Each Property Instance must contain the following required key-value pairs:

property-id
A string containing the Tag URI scheme for the property as described in Section 2.2.
instance-id
A positive integer identifying the instance. In the case where there are multiple Property Instances in a file, the instance-id’s cannot repeat. For a Prediction, the instance numbering must be such that the same numbering is obtained when calculations are repeated with the same input.

The required fields listed above are followed by an unordered set of key-map pairs for keys included in the Property Definition. Required keys (as indicated in the Property Definition) must be included. Each key is associated with a map containing one or more of the following key-value pairs (required keys are indicated by a star):

source-value*
A string, float, integer, boolean, or file name string (depending on the specification in Property Definition) providing the contents (value) of the variable. This variable will either be a scalar or an array of specified extent as defined in the Property Definition. Note that file names should be given relative to the Test Result, Verification Result, or Error parent directory rather than as absolute paths.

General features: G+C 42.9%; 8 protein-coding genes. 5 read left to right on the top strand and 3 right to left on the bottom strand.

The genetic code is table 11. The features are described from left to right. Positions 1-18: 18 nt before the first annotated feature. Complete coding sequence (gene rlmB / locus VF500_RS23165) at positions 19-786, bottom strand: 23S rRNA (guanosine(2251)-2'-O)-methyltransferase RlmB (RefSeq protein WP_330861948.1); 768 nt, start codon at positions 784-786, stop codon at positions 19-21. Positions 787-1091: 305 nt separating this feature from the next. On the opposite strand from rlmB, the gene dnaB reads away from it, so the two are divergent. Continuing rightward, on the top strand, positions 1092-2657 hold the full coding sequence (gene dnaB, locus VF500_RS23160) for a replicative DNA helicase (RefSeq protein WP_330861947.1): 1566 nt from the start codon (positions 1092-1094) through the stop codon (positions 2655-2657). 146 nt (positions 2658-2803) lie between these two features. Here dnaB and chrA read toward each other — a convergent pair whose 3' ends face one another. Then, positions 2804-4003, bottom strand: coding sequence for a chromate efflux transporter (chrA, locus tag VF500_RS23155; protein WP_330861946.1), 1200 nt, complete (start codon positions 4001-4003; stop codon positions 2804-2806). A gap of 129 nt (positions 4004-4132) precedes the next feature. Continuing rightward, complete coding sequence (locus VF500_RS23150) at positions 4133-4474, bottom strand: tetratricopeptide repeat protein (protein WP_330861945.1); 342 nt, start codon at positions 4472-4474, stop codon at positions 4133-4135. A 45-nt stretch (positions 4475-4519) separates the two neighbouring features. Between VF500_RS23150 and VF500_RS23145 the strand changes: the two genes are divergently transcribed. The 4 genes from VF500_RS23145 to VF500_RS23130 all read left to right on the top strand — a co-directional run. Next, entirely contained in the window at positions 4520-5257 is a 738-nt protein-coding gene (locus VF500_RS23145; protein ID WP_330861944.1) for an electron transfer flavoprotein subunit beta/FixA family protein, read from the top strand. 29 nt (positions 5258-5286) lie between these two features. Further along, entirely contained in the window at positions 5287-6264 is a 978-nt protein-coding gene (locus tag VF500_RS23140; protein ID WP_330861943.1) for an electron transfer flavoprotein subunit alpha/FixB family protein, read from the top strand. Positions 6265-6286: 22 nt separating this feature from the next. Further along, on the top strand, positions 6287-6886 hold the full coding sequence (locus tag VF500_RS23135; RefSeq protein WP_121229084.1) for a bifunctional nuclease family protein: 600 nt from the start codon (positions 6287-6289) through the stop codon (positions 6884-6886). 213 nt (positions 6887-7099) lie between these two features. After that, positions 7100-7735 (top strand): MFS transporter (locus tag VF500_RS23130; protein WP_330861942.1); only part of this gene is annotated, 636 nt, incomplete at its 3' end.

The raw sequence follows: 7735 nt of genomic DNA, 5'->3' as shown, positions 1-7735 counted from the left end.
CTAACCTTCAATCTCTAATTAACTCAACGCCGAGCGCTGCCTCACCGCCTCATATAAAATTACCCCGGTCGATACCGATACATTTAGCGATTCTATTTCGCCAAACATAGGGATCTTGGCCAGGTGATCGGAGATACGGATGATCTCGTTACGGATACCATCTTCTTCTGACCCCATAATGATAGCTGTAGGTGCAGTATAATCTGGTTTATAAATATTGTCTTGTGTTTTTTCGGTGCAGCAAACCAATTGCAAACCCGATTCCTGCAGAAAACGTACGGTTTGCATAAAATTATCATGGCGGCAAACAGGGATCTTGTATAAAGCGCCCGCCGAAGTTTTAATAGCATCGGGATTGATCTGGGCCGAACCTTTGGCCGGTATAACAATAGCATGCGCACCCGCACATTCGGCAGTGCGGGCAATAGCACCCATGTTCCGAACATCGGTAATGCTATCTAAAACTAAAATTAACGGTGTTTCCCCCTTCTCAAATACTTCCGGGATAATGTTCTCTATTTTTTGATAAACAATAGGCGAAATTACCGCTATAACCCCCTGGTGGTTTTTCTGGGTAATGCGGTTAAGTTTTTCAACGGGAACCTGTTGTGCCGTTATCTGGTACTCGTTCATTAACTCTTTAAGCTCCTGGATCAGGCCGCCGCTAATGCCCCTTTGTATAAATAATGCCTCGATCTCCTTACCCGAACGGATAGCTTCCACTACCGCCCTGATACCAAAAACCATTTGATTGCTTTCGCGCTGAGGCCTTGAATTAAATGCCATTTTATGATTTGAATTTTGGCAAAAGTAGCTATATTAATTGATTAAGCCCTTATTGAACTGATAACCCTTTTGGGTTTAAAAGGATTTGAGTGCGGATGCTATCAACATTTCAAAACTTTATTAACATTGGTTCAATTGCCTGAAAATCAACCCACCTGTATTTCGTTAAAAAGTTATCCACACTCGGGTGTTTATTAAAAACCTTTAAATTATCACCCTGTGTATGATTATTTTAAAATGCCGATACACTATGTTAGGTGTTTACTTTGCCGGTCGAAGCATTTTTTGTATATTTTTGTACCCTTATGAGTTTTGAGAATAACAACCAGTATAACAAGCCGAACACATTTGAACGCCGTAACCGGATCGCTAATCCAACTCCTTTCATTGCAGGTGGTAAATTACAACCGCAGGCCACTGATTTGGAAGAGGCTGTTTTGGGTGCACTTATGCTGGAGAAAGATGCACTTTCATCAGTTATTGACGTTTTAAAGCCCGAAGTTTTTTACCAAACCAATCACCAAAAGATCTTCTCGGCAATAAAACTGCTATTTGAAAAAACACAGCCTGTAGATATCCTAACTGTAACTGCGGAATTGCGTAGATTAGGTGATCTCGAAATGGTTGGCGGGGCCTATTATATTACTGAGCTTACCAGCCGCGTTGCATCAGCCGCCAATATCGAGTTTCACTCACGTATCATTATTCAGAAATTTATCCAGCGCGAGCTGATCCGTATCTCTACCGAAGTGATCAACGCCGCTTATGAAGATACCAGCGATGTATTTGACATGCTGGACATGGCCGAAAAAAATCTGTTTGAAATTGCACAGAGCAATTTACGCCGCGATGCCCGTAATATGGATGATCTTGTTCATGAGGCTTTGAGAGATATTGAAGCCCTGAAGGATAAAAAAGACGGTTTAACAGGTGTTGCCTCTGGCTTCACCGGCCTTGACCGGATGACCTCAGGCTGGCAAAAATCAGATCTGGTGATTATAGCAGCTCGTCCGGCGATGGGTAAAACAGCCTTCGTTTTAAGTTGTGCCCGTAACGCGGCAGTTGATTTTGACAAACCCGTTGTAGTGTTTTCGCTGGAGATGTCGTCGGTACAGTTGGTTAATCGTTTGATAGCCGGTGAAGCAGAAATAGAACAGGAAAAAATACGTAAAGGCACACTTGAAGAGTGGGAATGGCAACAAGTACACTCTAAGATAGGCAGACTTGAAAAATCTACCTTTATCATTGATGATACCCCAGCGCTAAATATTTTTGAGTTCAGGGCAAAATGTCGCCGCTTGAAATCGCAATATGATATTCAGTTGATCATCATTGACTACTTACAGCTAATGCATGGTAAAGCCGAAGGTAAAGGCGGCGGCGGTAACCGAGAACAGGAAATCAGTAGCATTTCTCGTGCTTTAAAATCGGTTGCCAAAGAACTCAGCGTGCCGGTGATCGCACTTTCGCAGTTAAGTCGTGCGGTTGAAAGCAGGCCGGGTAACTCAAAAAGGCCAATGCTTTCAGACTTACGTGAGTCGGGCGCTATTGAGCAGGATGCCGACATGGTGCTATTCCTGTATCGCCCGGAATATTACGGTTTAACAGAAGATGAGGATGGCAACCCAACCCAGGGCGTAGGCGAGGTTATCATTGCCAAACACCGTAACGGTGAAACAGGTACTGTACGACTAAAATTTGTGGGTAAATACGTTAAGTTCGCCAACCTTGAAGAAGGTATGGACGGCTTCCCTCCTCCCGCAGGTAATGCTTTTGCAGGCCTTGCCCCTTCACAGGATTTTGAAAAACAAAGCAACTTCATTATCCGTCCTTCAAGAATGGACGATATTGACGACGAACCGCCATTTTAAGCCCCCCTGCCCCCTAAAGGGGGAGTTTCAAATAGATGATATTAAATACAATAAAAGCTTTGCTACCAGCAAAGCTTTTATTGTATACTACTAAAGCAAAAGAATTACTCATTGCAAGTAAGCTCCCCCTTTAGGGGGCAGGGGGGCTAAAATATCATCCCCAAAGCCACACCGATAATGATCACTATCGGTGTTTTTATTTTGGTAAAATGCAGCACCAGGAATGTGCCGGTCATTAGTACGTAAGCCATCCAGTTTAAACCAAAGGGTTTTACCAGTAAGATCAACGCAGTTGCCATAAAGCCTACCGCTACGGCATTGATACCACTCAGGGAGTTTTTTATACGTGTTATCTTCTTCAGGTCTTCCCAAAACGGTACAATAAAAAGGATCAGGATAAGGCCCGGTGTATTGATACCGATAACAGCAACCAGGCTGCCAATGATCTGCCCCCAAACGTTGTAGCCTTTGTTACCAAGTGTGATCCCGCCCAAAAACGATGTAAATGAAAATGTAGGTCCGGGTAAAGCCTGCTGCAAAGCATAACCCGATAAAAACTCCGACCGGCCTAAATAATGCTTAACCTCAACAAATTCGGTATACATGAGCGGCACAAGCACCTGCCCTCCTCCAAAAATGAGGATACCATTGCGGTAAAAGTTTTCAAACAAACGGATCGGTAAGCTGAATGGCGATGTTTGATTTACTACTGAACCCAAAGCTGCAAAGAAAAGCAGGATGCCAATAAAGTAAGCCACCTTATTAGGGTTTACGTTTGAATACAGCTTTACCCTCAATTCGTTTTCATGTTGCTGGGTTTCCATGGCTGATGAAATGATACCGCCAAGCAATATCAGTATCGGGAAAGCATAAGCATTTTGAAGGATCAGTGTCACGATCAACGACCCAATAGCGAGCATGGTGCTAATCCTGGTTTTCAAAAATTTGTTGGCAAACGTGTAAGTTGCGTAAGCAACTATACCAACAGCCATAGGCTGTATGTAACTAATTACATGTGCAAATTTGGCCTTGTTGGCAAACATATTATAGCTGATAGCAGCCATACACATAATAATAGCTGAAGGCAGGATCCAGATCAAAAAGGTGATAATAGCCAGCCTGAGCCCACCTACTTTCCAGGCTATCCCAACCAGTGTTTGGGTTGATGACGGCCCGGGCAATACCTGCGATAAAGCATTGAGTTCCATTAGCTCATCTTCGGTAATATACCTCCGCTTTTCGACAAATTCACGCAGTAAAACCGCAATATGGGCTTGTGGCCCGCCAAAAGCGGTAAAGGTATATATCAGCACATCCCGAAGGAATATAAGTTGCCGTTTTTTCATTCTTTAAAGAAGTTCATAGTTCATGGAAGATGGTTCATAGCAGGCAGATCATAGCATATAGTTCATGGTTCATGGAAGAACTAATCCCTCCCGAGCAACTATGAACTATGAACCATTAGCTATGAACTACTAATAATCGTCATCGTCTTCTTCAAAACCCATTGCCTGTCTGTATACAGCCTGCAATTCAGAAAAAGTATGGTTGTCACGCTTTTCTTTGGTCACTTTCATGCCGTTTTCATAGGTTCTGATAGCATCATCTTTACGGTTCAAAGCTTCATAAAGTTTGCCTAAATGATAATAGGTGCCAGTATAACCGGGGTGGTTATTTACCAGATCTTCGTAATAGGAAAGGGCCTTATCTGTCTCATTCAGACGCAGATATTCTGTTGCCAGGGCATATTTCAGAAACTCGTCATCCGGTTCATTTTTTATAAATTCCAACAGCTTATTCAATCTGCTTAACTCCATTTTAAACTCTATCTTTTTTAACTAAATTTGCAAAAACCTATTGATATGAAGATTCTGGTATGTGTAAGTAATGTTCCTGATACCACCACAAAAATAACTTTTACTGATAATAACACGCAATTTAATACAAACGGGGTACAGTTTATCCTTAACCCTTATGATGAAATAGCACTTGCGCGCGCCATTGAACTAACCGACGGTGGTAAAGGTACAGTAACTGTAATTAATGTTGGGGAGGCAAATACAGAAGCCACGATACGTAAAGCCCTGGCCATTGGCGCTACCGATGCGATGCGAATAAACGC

source-unit*
A string defining the physical units of the variable in notation conforming to the GNU units command. (This key is only required if the corresponding has-unit key in the Property Definition has value true.)
si-value
For numerical values, a machine-generated translation of the source-value to SI units. A Test should not provide this information.
si-unit
For numerical values,the standard SI unit corresponding to source-unit. A Test should not provide this information.
source-std-uncert-value
A float set to the numerical standard uncertainty value u. (u represents one standard deviation.)
source-expand-uncert-value
A float set to the expanded uncertainty value U defined as the “interval about the result of a measurement that may be expected to encompass a large fraction of the distribution of values that could reasonably be attributed to the measurand” [1].
coverage-factor
A float set to the coverage factor k. The coverage factor k is a numerical factor which is the multiplier of the standard uncertainty in order to obtain an expanded uncertainty (i.e. U = ku).
source-asym-std-uncert-neg
A float set to the variable u associated with a standard uncertainty that is asymmetric about the key value y, with a range [y − u, y + u+].
source-asym-std-uncert-pos
A float set to the variable u+ associated with a stan- dard uncertainty that is asymmetric about the key value yp, with a range [y − u−, y + u+].
source-asym-expand-uncert-neg
A float set to the variable U− associated with an ex- panded uncertainty that is asymmetric about the key value y, with a range [y − U−,y + U+].
source-asym-expand-uncert-pos
A float set to the variable U+ associated with an ex- panded uncertainty that is asymmetric about the key value y, with a range [y − U−,y + U+].